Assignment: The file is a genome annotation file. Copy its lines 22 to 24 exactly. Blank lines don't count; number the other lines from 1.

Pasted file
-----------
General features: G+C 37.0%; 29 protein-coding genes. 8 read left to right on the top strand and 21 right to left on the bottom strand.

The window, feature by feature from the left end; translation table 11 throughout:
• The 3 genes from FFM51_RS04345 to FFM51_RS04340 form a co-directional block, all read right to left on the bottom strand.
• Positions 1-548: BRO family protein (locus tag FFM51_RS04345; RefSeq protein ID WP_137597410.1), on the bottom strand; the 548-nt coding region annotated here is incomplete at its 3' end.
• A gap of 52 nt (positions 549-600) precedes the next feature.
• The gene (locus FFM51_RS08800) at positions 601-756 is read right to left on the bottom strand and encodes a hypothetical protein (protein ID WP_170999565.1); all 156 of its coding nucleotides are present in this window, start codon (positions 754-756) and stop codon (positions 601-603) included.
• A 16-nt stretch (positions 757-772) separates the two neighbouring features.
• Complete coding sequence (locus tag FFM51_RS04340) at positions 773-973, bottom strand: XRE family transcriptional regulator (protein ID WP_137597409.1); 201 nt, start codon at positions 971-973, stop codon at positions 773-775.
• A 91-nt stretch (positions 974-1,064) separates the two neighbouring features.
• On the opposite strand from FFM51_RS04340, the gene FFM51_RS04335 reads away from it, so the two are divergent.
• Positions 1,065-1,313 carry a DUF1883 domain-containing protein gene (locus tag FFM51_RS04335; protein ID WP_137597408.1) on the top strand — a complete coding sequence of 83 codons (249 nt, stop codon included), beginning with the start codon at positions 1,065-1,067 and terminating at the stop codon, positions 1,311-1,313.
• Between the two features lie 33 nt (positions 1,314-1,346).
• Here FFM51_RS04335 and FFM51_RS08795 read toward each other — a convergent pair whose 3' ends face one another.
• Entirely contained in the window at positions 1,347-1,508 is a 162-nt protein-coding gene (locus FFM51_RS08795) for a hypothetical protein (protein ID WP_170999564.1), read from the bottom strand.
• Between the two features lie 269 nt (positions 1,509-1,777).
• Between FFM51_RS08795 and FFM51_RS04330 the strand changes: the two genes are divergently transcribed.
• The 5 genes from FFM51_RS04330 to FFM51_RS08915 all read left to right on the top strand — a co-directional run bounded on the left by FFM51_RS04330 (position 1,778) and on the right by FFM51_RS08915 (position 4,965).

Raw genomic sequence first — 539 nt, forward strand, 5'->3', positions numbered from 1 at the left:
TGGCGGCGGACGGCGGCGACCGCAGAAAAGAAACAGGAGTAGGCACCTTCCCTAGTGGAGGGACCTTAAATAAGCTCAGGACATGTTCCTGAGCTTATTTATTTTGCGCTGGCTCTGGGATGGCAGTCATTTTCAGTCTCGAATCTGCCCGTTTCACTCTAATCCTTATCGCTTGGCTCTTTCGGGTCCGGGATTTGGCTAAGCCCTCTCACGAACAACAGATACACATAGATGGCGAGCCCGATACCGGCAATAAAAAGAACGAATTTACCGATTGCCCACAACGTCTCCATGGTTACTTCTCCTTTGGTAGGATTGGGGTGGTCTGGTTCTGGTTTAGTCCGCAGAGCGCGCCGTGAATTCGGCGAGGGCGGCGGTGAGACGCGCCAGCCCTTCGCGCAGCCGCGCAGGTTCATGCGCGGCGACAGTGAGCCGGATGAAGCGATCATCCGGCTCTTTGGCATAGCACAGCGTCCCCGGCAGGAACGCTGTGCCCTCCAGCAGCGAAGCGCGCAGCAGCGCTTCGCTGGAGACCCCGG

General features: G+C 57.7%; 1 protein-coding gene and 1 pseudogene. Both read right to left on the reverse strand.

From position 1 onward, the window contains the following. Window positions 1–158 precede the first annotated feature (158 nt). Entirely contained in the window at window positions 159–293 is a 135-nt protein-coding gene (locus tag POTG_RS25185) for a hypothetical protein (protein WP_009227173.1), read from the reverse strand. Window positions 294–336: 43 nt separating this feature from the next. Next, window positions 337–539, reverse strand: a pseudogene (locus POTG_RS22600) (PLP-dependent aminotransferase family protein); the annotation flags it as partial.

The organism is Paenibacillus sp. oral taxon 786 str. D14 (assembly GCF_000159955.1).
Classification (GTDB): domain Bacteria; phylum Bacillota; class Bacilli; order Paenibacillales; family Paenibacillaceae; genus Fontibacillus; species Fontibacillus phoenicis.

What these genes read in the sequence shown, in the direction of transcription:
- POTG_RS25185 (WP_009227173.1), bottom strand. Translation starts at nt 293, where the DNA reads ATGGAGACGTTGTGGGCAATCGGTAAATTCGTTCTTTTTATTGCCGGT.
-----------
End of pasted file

The organism is Paenibacillus sp. oral taxon 786 str. D14 (assembly GCF_000159955.1).
Classification (GTDB): domain Bacteria; phylum Bacillota; class Bacilli; order Paenibacillales; family Paenibacillaceae; genus Fontibacillus; species Fontibacillus phoenicis.

What these genes read in the sequence shown, in the direction of transcription: